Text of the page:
What You Can Learn From (500) Days of Summer

The wife and I saw (500) Days of Summer last night before we caught Inglourious Basterds. Very different movies, with very different messages. But since I’m a dating and relationship coach and not a revenge coach, I’m going to focus on the offbeat romantic comedy just for a moment.

The story recounts the two-year on-again-off-again relationship between Tom and Summer, two twentysomethings who work at the same greeting card company. Although Summer does not believe in relationships or boyfriends, Tom is instantly smitten and knows that Summer is the woman with whom he wants to spend the rest of his life. He wins her over, but she keeps him at arm’s length emotionally for the duration of their time together. Eventually, she leaves him brokenhearted and finds someone else. The end.

Ready for Lasting Love?
Ready for Lasting Love?

None of this a secret; I haven’t spoiled anything. But there were two big things that resonated for me, as I was discussing the movie with my wife afterward:

1) If the gender roles were reversed, this movie could NOT have been made. It’s kind of fascinating, actually. It’s the story of a man who takes on the stereotypical woman’s role of wanting a relationship, being smitten, being treated poorly, and getting devastated that he invested so much time in someone who never was willing to reciprocate. In other words, it’s painfully sad. The boy doesn’t get the girl of his dreams. If you can tell me a movie where there’s a girl who loves a boy madly, spends 2 years chasing him, and ends up devastated at the end of the movie, you’re a better film aficionado than I am. (My Best Friend’s Wedding doesn’t count, since she wasn’t madly in love with her best friend).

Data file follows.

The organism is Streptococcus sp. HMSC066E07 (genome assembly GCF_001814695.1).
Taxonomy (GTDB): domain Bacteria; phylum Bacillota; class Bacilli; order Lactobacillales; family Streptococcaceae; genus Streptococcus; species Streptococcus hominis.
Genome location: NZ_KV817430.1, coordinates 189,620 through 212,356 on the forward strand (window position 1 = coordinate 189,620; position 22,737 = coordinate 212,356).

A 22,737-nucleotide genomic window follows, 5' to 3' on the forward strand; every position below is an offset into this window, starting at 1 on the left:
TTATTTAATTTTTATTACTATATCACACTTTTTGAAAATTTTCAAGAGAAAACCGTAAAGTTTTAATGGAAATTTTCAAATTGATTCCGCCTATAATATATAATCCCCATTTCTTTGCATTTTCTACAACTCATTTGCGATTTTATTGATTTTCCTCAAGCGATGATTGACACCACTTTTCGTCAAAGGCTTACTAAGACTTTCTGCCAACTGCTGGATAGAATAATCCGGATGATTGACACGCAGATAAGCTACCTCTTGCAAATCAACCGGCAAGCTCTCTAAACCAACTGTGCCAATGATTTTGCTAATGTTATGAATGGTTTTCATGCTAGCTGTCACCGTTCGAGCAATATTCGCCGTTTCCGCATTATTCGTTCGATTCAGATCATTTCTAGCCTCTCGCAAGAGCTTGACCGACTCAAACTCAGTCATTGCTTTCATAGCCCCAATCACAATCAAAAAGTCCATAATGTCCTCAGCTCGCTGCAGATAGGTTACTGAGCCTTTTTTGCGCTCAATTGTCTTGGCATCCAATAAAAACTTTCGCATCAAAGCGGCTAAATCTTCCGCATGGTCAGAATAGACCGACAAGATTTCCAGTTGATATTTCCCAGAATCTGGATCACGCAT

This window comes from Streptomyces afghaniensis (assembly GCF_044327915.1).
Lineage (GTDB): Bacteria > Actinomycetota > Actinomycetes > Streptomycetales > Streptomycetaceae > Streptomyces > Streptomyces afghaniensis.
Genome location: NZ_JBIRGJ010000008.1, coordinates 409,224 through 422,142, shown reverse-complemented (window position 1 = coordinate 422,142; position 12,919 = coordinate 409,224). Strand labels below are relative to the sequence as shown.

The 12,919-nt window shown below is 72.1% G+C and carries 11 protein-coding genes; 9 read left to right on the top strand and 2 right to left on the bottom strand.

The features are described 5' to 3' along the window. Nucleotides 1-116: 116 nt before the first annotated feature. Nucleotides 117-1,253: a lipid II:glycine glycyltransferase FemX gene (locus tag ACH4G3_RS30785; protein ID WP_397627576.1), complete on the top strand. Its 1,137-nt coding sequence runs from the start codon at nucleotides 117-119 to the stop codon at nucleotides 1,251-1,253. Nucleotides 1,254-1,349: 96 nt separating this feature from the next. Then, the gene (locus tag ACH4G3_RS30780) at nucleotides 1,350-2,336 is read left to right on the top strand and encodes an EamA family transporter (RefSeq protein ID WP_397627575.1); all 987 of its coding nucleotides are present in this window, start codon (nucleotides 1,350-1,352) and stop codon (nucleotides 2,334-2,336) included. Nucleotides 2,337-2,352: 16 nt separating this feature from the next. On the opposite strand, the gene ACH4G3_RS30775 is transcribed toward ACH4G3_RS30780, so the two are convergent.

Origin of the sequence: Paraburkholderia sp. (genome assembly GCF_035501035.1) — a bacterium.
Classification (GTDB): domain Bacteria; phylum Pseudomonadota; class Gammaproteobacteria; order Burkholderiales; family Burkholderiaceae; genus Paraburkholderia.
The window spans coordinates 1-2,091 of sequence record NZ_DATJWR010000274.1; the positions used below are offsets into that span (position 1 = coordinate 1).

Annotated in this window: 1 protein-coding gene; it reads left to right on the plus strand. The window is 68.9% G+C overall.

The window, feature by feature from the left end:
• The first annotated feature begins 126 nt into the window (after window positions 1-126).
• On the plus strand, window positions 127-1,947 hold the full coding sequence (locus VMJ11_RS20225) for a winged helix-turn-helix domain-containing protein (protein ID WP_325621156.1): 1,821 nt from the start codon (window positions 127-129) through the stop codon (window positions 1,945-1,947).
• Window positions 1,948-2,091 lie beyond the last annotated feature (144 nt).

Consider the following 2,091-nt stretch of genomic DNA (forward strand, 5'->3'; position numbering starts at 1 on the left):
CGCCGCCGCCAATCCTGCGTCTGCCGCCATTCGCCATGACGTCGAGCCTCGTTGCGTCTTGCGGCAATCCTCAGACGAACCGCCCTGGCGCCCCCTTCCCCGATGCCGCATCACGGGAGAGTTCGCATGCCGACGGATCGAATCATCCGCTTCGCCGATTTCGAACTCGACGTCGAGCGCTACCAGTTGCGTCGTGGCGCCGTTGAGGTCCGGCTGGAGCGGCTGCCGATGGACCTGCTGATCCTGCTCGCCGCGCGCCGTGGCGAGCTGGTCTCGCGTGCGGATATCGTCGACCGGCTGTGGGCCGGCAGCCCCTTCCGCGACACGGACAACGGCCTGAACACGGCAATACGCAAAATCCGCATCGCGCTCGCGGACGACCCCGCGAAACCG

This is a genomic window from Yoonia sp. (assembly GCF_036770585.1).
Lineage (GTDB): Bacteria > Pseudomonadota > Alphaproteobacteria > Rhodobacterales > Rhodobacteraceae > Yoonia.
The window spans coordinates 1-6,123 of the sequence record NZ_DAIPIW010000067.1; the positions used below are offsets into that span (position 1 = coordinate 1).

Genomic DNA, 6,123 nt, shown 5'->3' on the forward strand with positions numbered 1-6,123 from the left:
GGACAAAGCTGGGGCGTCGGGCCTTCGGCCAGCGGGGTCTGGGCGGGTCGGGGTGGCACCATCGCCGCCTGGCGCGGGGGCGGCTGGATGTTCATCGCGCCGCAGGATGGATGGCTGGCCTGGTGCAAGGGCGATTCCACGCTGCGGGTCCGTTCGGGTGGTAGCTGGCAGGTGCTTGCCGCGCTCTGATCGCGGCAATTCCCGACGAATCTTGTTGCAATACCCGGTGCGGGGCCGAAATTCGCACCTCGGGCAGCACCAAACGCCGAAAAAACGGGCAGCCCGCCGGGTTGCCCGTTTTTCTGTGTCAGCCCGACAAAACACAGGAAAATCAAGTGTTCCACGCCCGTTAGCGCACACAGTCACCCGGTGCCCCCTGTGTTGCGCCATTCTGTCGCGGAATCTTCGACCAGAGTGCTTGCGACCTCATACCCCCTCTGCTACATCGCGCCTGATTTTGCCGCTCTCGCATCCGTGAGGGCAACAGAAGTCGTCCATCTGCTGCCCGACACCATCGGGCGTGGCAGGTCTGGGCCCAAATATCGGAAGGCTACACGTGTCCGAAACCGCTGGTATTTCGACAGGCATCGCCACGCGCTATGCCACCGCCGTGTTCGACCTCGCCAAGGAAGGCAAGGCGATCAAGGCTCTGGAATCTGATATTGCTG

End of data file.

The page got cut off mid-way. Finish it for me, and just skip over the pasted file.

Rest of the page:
2) The other takeaway was a line that went something like this:

When Tom is talking about Summer and how perfect she is, his best friend describes how he met his wife in 7th grade and has been with her ever since. He’s looked around and found tons of amazing women but realized that they weren’t perfect either. So he decides to stay with his wife, because “even though she isn’t perfect, she’s real. Which makes her better than perfect,” in his eyes.


This is the way I feel about love. So many of us get smitten with someone, idealize them, and get our hearts broken because we’re blind to their flaws. That’s what’s painful about the movie. True wisdom is in recognizing that there ISN’T a perfect person who meets all our criteria, and that we should be thrilled to have someone who loves us unconditionally, forever.

So don’t be like the character, who thinks they’re meant to be because they both like the Smiths and have a strong physical attraction.

Realize that your perfect mate is the one who is real and the one who treats you like gold.